JC Bradbury on the Financial Impact of the Mitchell Report

The Mitchell Report (which you can read HERE) on steroids in baseball is THE story in sports today.  Tyler Cowen of Marginal Revolution linked today to the following column written by Steve Walters (posted at the WoW Journal in June).

Rocket Science: Clemens and ‘Roids 

And today, JC Bradbury posted a very good column on this subject at Sabernomics. For those who don’t want to follow the link, here are Bradbury’s thoughts on the long-run impact of this issue (his table didn’t quite make it).  And in case you were wondering, I don’t agree just because he mentions our research (okay, that’s part of it).

The Financial Impact of the Mitchell Report

Yesterday, I was asked to appear on television to discuss the financial ramifications of the Mitchell Report. Alas, I was bumped, but that won’t stop me from discussing the issue here. Take that TV! (I am kidding.)

Fans didn’t learn of steroid use in baseball on December 13, 2007. Though there was some talk of it in the 1990s, my recollection is that fans and the media began to express negative opinions about performance-enhancing drugs in the game following Barry Bonds’s 2001 season, in which he hit 73 home runs. Wikipedia seems support my memory reporting that Bob Costas referred to the time in baseball as the “Steroids Era” in a June 2002 interview.

Since that time, fans have not turned away from baseball, as the table below reports.

Year	Revenue	% change	Attendance	% change 2002	$3.4	---		67,944,392	--- 2003	$3.9	14.71%		67,630,048	-0.46% 2004	$4.3	10.26%		73,022,976	7.97% 2005	$4.7	9.30%		74,915,264	2.59% 2006	$5.2	10.64%		76,043,904	1.51% 2007	$6.1	17.31%		79,484,718	4.52% Average		12.44%				3.23%  Sources: Sporting News, The Lahman Baseball Database, and Baseball-Reference.com

The table indicates that MLB has been doing quite well for itself despite the steroid accusations that have been surrounding the game during this time period. Revenue growth had averaged 12.44% a year since 2002. Attendance has grown an average of 3.23%, with MLB breaking attendance records each of the past four seasons. Now, this is not to say that steroid fears haven’t inhibited further growth; however, you know economic times in baseball are good when Bud Selig is admitting it.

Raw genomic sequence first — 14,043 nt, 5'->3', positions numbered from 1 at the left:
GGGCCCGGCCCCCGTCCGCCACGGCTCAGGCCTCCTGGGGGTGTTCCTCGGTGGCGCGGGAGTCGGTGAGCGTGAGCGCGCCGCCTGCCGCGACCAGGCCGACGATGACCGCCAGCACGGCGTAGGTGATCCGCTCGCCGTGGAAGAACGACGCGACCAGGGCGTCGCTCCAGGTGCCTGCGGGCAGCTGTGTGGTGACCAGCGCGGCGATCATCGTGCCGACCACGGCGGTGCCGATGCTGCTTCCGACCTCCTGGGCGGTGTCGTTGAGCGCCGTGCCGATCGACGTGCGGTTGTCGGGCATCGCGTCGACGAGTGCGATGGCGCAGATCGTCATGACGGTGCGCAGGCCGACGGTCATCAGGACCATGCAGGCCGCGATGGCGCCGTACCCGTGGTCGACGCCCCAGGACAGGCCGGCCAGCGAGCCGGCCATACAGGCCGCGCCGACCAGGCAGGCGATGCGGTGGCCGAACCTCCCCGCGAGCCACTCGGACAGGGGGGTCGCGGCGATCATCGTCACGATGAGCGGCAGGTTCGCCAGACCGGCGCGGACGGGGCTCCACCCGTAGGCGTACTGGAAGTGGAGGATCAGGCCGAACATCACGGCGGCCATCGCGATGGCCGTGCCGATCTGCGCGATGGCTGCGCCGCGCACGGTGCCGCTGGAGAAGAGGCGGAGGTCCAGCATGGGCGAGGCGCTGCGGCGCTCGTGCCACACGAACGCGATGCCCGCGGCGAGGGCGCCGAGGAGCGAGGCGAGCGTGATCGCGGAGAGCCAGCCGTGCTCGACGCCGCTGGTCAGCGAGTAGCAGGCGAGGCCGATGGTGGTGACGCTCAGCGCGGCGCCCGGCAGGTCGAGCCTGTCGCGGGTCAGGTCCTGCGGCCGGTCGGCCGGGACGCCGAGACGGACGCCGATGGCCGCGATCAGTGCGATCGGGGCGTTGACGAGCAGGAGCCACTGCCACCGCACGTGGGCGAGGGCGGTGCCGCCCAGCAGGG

“When you look at the final numbers and you see what’s happened, it’s remarkable. There are times, honestly, when I have to pinch myself to make sure all of this is happening. … Growth and revenue, growth and profitability; it’s just been really, really good.”

Despite the tough rhetoric, fans don’t turn away from the game when players and owners do things that fans don’t like. The work of Martin Schmidt and David Berri on the impact of labor stoppages on fan attendance shows that fans are quick to return to the sport despite promises not to do so. Here is my summary of the paper from several years ago, and here is a more recent discussion by Berri. They also have a chapter on the subject in The Wages of Wins. In summary, fans have demonstrated that they will talk the talk, but not walk the walk when it comes to strikes and lockouts. I think this work translates to the steroid issue, and is even more applicable. As a fan, the lack of baseball upsets me far more than steroids, so I suspect any impacts would be less than those where the games cease.

Thus, I doubt that there will be any blow-back from fans. They have long known that steroids have been in the game and don’t appear to have turned away from it. If anything, it’s given baseball more publicity. The Mitchell Report might make some fans think that if many players are using, then the overall harm from steroids is less than they had anticipated. After all, even if they think Bonds was using performance-enhancing drugs, maybe his home runs off of Denny Neagle and other pitchers occurred on equal footing.

I do think that there will be some damage to individual players. My guess is that Eric Gagne won’t be doing any more trash bag commercials. However, this will just transfer the endorsement revenue to players lacking similar allegations. And maybe some advertisers will steer clear of baseball teams and players altogether. But, given that revenues and attendance have not been suffering in the “Steroids Era”, I think the losses range from minimal to non-existent.

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